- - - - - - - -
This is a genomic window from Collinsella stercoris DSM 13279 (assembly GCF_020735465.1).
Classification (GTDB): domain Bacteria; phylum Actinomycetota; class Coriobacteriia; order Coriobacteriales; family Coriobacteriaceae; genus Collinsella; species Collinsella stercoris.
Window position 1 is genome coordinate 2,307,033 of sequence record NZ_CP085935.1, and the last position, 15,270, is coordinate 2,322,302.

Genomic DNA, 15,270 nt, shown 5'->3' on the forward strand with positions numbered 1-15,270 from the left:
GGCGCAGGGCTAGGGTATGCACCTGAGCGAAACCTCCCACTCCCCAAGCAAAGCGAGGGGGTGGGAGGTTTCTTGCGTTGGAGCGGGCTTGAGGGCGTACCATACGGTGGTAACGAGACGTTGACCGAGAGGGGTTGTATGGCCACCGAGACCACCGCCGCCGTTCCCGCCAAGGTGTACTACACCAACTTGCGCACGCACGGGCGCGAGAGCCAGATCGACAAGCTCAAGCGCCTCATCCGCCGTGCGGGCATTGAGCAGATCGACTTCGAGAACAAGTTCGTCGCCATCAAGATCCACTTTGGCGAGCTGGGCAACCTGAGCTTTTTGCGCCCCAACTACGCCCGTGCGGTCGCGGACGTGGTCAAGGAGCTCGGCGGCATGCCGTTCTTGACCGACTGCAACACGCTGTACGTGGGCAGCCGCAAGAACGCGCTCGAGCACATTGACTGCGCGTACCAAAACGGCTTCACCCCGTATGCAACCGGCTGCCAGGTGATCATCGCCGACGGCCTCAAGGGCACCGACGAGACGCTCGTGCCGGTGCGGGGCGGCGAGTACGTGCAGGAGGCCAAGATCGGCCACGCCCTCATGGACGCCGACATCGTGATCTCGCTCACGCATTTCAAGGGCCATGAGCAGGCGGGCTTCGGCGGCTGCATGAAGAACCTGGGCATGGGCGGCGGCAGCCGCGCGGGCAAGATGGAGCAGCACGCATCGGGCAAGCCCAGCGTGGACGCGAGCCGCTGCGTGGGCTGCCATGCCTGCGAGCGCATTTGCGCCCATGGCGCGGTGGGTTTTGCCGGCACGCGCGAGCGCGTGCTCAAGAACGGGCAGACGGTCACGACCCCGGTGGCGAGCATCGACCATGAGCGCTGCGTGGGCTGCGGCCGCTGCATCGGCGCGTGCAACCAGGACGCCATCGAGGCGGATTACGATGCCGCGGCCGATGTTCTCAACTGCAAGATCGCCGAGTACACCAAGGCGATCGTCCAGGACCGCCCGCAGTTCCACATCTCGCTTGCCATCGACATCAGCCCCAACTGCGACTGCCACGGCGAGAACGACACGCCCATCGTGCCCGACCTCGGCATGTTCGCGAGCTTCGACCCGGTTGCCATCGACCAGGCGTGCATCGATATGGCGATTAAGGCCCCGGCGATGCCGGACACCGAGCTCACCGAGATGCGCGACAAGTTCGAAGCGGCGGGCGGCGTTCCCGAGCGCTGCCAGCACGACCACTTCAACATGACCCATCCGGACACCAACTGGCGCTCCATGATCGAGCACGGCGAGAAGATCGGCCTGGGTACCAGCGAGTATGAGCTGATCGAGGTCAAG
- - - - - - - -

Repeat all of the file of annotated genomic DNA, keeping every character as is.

This is a genomic window from Collinsella stercoris DSM 13279 (assembly GCF_020735465.1).
Classification (GTDB): domain Bacteria; phylum Actinomycetota; class Coriobacteriia; order Coriobacteriales; family Coriobacteriaceae; genus Collinsella; species Collinsella stercoris.
Window position 1 is genome coordinate 2,307,033 of sequence record NZ_CP085935.1, and the last position, 15,270, is coordinate 2,322,302.

Genomic DNA, 15,270 nt, shown 5'->3' on the forward strand with positions numbered 1-15,270 from the left:
GGCGCAGGGCTAGGGTATGCACCTGAGCGAAACCTCCCACTCCCCAAGCAAAGCGAGGGGGTGGGAGGTTTCTTGCGTTGGAGCGGGCTTGAGGGCGTACCATACGGTGGTAACGAGACGTTGACCGAGAGGGGTTGTATGGCCACCGAGACCACCGCCGCCGTTCCCGCCAAGGTGTACTACACCAACTTGCGCACGCACGGGCGCGAGAGCCAGATCGACAAGCTCAAGCGCCTCATCCGCCGTGCGGGCATTGAGCAGATCGACTTCGAGAACAAGTTCGTCGCCATCAAGATCCACTTTGGCGAGCTGGGCAACCTGAGCTTTTTGCGCCCCAACTACGCCCGTGCGGTCGCGGACGTGGTCAAGGAGCTCGGCGGCATGCCGTTCTTGACCGACTGCAACACGCTGTACGTGGGCAGCCGCAAGAACGCGCTCGAGCACATTGACTGCGCGTACCAAAACGGCTTCACCCCGTATGCAACCGGCTGCCAGGTGATCATCGCCGACGGCCTCAAGGGCACCGACGAGACGCTCGTGCCGGTGCGGGGCGGCGAGTACGTGCAGGAGGCCAAGATCGGCCACGCCCTCATGGACGCCGACATCGTGATCTCGCTCACGCATTTCAAGGGCCATGAGCAGGCGGGCTTCGGCGGCTGCATGAAGAACCTGGGCATGGGCGGCGGCAGCCGCGCGGGCAAGATGGAGCAGCACGCATCGGGCAAGCCCAGCGTGGACGCGAGCCGCTGCGTGGGCTGCCATGCCTGCGAGCGCATTTGCGCCCATGGCGCGGTGGGTTTTGCCGGCACGCGCGAGCGCGTGCTCAAGAACGGGCAGACGGTCACGACCCCGGTGGCGAGCATCGACCATGAGCGCTGCGTGGGCTGCGGCCGCTGCATCGGCGCGTGCAACCAGGACGCCATCGAGGCGGATTACGATGCCGCGGCCGATGTTCTCAACTGCAAGATCGCCGAGTACACCAAGGCGATCGTCCAGGACCGCCCGCAGTTCCACATCTCGCTTGCCATCGACATCAGCCCCAACTGCGACTGCCACGGCGAGAACGACACGCCCATCGTGCCCGACCTCGGCATGTTCGCGAGCTTCGACCCGGTTGCCATCGACCAGGCGTGCATCGATATGGCGATTAAGGCCCCGGCGATGCCGGACACCGAGCTCACCGAGATGCGCGACAAGTTCGAAGCGGCGGGCGGCGTTCCCGAGCGCTGCCAGCACGACCACTTCAACATGACCCATCCGGACACCAACTGGCGCTCCATGATCGAGCACGGCGAGAAGATCGGCCTGGGTACCAGCGAGTATGAGCTGATCGAGGTCAAG